Cholinergic neurotransmission has been most thoroughly studied in the cortex where the role of ACh as a mediator of some afferent input is indicated by the finding that undercutting the cortex leads to the virtual loss of cortical ACh, ChAT and cholinesterase. That it is not the mediator of the primary afferent input has been shown by the inability of atropine to block the excitatory effect of stimulating those pathways and the fact that such stimulation causes a release of ACh over a wide area of the cortex and not just localised to the area of their cortical representation (see Collier and Mitchell 1967). Indeed there have been many experiments which show that the release of ACh in the cortex is proportional to the level of cortical excitability, being increased by a variety of convulsants and decreased by anaesthesia (Fig. 6.8). The origins of this diffuse cholinergic input have been traced in the rat to the magnocellular forebrain nuclei (MFN) by mapping changes in cortical cholinesterase and ChAT after lesioning specific subcortical nuclei. The most important of them appears to be the nucleus basalis magnocellularis, similar to the nucleus of Maynert in humans, which projects predominantly to the frontal and parietal cortex and is thought to be affected

Brain Functions Drugs

Figure 6.8 ACh release and cortical activity. Correlation between acetylcholine release and EEG activity after injections of leptazol (LEPmgkg-1 intravenously) into the urethane anaesthetised rat. ACh was collected in a cortical cup incorporating EEG recording electrodes. Mean values ±SE, n — 6 (unpublished data, but see Gardner and Webster 1977)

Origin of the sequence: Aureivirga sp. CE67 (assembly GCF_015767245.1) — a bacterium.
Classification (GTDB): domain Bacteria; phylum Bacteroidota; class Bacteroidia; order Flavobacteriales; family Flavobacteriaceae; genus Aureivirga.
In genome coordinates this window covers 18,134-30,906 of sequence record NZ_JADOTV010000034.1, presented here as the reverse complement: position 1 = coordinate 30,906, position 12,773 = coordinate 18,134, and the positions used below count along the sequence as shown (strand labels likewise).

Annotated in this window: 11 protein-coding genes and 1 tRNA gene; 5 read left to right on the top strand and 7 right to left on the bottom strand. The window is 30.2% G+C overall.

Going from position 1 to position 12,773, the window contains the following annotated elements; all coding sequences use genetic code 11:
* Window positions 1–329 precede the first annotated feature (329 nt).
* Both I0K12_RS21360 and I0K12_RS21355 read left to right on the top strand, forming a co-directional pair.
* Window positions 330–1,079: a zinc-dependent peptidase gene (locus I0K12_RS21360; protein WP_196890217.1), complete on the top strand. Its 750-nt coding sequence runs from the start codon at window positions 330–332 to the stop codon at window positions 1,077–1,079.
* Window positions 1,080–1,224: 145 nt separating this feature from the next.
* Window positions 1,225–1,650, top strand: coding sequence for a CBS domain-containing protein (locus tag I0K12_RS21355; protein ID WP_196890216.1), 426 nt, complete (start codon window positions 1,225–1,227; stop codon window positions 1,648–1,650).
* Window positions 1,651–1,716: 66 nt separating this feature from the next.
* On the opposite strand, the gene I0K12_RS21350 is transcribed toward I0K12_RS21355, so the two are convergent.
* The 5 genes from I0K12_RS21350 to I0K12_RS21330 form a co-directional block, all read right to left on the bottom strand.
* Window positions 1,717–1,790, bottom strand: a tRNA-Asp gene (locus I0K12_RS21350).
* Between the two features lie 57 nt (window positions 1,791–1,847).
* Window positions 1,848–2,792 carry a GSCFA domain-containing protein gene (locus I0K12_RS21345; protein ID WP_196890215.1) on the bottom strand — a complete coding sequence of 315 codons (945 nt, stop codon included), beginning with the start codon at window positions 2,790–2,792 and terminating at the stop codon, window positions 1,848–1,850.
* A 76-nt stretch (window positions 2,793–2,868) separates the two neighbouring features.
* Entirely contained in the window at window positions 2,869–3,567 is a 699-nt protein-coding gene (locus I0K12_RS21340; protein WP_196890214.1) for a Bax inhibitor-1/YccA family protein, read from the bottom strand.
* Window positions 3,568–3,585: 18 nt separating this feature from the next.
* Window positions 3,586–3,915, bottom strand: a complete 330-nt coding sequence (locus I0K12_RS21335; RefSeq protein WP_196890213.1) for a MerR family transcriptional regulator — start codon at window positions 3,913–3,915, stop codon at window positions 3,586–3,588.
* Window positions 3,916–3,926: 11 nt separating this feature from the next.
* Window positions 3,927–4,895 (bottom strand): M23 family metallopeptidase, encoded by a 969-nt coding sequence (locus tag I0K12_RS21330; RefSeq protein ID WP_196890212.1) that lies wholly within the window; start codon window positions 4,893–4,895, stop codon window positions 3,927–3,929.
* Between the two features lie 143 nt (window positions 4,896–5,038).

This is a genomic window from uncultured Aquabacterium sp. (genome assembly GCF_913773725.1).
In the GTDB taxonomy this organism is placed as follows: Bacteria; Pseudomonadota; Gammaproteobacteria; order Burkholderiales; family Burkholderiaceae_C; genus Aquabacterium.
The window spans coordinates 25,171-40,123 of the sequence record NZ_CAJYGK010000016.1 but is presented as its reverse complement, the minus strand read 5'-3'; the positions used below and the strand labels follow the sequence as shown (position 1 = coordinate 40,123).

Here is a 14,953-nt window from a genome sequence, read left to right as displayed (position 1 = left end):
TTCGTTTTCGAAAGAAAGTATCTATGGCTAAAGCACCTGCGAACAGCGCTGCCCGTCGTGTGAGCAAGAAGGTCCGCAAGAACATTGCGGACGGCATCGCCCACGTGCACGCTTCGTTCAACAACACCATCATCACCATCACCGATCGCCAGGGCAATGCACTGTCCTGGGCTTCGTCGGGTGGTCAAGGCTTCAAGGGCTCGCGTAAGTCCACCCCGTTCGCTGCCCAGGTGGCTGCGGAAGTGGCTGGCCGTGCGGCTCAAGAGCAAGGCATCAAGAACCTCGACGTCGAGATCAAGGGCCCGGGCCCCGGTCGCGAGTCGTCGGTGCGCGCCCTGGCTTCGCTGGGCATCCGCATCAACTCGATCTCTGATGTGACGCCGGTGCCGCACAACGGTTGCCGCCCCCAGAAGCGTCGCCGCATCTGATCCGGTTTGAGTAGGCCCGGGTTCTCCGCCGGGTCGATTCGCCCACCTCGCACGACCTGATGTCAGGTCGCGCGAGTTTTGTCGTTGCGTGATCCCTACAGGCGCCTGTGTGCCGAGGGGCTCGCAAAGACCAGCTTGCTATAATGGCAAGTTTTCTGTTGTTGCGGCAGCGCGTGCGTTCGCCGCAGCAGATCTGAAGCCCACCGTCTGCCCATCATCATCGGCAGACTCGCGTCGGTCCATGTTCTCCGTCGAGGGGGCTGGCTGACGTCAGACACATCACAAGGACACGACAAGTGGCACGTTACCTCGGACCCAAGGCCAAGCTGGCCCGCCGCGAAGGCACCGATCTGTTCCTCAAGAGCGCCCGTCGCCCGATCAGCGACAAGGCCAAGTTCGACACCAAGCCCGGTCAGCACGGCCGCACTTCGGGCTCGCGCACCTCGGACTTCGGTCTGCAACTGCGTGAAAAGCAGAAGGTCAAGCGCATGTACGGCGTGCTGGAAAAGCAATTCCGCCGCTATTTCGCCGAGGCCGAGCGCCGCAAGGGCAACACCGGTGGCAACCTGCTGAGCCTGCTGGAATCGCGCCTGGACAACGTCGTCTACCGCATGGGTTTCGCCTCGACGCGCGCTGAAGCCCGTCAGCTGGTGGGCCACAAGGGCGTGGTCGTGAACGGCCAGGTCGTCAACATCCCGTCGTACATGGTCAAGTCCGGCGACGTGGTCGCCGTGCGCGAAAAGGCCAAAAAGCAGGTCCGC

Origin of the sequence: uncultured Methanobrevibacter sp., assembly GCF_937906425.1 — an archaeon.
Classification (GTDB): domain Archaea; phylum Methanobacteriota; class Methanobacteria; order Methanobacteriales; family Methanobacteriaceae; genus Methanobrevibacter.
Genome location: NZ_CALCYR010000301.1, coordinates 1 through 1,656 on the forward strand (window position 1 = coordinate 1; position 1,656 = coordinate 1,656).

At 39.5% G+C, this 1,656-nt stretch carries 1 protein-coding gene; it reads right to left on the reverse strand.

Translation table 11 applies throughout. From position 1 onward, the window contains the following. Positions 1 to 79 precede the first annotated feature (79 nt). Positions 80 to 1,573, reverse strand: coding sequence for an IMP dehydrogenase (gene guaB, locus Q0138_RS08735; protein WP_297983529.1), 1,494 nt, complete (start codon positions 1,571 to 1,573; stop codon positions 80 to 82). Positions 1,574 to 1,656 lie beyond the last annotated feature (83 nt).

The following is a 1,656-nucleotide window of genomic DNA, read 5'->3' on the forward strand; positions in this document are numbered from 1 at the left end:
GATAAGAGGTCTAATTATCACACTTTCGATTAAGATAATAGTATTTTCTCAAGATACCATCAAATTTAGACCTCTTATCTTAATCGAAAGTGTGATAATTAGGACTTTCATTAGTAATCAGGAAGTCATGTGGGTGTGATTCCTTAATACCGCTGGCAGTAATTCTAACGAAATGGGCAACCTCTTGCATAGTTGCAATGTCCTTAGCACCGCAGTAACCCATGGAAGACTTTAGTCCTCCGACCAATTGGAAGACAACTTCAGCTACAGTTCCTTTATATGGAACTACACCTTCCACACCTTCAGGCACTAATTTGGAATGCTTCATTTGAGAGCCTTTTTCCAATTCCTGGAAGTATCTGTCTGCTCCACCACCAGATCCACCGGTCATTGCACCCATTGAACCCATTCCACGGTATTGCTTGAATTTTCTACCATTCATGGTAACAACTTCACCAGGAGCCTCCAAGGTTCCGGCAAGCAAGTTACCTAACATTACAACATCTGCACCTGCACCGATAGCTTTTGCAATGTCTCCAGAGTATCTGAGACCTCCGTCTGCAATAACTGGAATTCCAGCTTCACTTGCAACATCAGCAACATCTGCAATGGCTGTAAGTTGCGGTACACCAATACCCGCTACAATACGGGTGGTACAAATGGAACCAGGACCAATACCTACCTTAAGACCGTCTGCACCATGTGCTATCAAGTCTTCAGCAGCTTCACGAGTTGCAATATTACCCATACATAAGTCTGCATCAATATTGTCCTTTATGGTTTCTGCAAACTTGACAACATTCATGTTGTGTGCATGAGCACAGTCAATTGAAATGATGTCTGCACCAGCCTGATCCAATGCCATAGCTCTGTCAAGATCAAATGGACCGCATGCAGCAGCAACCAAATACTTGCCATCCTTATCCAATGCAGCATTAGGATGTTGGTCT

Figure 6.8 ACh release and cortical activity. Correlation between acetylcholine release and EEG activity after injections of leptazol (LEPmgkg-1 intravenously) into the urethane anaesthetised rat. ACh was collected in a cortical cup incorporating EEG recording electrodes. Mean values ±SE, n — 6 (unpublished data, but see Gardner and Webster 1977)

in Alzheimer's disease. This nucleus, together with the diagonal band, forms the substantia innominata and the dorsal neurons of this band also join with those in the medial septum to provide a distinct cholinergic input to the hippocampus (Fig. 6.7), which may play a part in memory function (see Chapter 18).

There is a second group of cholinergic neurons more caudally in the pontine tegmentum, the pendunculo pontine tegmental nucleus (PPPTN) and a smaller laterodorsal tegmental nucleus (LDTN). Their role in sleep and waking is discussed below and in Chapter 22.